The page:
Unfortunately, about the time LeRoy was about to graduate high school, the draft for the Vietnam War left enrollment availability for many post-secondary programs few and far between.
“Guys were signing up for everything they could find, to avoid getting drafted. So I didn’t have much luck with that”
LeRoy graduated Merrill High School in 1961 and was drafted into the armed forces the following February, as a U.S Army Radio Repairman.
While his MOS (Military Occupational Specialty) was radio repair, barbering remained his favorite past-time and side-job.
“Kinda like when I was a kid, it started with me cutting a few guys’ hair and next thing I know I have other guys and their buddies wanting me to cut their hair. As time went on, I started cutting hair for officers.”
After three-years of service in the military, LeRoy returned home to Merrill in 1965 and picked up where he left off. While working with Norm Raasch at Ideal Hair Barbershop-located at the present-day Banker’s Square, between the Merrill Foto News offices and Merrill Community Bank- LeRoy attended the former vocational school on the city’s west-side; graduating with his barber license in 1968.
15 years later, on January 2, 1980; LeRoy Fischer ventured out to establish his own shop, at its present-day location of 724 E. Second Street.
When asked of a particular memory that comes to mind over the last 66 years, LeRoy quickly recollects a particularly cold January day in the early 1980’s.
“There was a guy from Texas who would pass through town every now and then. He broke horses for a living. I don’t think we ever discussed what brought him up this way, but anyway, I remember it was colder than heck that afternoon when I got a call from one of our local officers; Chuck Batchelder,” LeRoy explains.
“Chuck said he was with a guy from Texas, up around Irma. He said the guy’s car froze up, but he wanted a haircut from me. I couldn’t help but smile as I knew the fella well. He drove a huge Cadillac and was always dressed well. So I said ok, my car won’t start either, can I get a ride to the shop?”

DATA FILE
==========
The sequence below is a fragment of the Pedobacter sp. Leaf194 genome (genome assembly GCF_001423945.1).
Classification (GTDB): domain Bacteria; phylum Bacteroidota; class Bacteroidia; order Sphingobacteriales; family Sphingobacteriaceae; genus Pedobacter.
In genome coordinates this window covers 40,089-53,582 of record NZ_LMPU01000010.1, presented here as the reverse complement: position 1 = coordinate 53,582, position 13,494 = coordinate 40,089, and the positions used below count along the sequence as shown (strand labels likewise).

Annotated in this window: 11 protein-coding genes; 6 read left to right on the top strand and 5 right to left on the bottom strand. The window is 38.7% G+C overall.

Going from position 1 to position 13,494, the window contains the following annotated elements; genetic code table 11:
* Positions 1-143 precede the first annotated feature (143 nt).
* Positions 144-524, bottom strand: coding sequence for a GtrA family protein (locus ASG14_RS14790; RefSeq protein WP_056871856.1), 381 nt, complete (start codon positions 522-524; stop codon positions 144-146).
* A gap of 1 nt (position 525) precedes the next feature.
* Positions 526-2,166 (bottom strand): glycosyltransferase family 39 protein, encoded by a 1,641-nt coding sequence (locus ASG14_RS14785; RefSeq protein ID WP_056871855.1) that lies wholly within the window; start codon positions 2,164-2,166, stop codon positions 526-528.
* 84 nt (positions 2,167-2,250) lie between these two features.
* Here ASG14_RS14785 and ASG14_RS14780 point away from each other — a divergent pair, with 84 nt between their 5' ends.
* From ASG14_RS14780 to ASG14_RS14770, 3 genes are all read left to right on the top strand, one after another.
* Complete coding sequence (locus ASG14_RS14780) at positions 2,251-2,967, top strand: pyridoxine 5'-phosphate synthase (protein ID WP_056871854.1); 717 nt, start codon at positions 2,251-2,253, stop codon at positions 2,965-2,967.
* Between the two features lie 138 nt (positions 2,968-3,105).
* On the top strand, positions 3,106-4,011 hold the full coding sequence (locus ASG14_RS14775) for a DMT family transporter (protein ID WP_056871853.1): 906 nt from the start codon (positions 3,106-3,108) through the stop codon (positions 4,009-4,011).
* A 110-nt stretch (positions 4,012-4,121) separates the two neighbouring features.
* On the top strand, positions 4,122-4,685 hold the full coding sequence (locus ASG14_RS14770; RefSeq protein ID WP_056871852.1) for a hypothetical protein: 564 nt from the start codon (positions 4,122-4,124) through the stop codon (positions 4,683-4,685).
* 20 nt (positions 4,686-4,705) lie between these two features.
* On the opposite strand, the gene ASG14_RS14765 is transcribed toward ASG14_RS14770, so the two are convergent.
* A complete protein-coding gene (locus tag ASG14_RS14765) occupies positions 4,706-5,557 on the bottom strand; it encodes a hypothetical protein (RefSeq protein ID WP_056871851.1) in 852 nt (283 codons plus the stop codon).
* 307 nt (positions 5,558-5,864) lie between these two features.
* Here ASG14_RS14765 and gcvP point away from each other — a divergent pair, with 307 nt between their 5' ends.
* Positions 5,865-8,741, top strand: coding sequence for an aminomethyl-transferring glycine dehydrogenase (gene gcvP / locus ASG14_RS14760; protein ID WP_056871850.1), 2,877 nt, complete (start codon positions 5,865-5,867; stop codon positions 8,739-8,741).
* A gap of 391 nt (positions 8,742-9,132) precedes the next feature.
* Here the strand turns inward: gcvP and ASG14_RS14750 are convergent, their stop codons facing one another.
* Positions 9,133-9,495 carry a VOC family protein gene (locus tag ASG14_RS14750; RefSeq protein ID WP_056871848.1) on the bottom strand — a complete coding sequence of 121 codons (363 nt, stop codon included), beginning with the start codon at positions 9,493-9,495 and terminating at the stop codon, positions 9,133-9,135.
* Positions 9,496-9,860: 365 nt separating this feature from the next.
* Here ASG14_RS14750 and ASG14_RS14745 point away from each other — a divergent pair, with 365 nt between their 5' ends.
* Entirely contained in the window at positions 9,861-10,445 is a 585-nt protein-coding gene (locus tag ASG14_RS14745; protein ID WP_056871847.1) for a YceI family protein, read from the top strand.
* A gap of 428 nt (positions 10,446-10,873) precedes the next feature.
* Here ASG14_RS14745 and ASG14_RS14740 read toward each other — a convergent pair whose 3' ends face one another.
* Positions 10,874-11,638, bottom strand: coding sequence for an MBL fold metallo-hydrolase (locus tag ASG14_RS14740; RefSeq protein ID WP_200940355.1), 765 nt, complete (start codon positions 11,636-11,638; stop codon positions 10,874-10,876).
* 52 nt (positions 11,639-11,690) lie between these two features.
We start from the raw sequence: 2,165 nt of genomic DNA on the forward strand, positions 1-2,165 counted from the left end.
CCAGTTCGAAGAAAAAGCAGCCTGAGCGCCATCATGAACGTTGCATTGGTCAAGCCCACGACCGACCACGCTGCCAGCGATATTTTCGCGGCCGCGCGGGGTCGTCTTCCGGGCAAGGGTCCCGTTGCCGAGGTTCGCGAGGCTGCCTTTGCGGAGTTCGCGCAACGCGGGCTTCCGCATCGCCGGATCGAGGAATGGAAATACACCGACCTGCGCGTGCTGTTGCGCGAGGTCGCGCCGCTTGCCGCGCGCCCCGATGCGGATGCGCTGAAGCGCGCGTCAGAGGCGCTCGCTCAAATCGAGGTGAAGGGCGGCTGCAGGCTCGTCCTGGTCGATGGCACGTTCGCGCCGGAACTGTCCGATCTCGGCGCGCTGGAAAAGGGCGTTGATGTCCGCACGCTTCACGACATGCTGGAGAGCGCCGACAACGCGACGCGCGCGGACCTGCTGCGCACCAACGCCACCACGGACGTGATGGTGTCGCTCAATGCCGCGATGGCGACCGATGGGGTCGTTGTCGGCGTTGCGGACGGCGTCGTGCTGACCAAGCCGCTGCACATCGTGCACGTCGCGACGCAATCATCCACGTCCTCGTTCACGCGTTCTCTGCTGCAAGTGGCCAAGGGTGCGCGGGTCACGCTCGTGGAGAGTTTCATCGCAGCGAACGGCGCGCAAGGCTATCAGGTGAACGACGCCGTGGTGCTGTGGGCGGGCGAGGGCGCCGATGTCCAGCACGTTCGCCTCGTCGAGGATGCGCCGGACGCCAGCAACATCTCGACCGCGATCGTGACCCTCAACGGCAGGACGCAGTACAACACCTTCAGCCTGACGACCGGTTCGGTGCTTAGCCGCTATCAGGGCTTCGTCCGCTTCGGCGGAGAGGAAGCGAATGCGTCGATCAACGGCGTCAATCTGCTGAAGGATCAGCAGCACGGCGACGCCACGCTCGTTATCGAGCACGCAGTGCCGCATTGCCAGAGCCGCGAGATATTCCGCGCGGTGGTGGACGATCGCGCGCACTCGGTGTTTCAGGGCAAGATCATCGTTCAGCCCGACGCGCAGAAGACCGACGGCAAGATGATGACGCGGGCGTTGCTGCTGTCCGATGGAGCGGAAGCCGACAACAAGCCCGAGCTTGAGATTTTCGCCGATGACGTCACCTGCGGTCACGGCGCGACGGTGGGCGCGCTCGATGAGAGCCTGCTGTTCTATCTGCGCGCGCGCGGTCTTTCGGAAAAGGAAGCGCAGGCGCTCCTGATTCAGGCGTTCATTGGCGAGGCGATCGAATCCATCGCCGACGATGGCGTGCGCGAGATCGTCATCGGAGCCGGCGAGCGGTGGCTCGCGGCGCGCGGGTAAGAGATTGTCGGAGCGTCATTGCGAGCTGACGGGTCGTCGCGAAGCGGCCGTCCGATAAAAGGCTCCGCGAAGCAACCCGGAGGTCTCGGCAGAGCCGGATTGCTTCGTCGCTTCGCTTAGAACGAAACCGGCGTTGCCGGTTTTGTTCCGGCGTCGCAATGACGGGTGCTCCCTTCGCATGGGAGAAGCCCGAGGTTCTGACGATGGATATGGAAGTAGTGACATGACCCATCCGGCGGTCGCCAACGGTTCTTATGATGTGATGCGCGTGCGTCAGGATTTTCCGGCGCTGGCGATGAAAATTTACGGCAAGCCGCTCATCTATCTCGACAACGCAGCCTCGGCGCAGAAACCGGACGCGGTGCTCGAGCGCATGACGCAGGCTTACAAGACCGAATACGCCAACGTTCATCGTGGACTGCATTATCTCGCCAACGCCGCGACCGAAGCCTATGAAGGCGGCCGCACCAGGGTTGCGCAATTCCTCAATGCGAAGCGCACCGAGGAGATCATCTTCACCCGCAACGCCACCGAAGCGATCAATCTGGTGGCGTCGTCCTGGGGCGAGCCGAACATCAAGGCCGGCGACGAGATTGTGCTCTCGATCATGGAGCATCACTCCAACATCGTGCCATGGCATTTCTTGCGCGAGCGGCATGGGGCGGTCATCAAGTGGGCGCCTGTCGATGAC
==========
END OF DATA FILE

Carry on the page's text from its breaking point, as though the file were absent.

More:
“I’ll be darned if Chuck didn’t give the guy a ride to my shop and then came to pick me up! I cut the fella’s hair while his car thawed out at a local shop. A few weeks later I got a letter in the mail with a card. It was from the Texas fella, he thanked me for the haircut but mentioned he forgot to leave me something extra for his haircut. So inside that card was a $100 bill! He asked for me to keep $50 and give Chuck the other $50…that was something, I tell ya,” he adds with a chuckle.
When asked of what the future holds, LeRoy cracks yet another grin.
“I have plenty more hair to cut. It’s really the customers and the people I’ve met over the years that keep me busy and coming back to the shop every day with my partner Allen Klade. That’s the one thing I can say that has never changed over the years; how much fun I have with my customers. And when the day comes… when I don’t have fun anymore, that will be the day I retire. But I don’t see that happening any time soon.”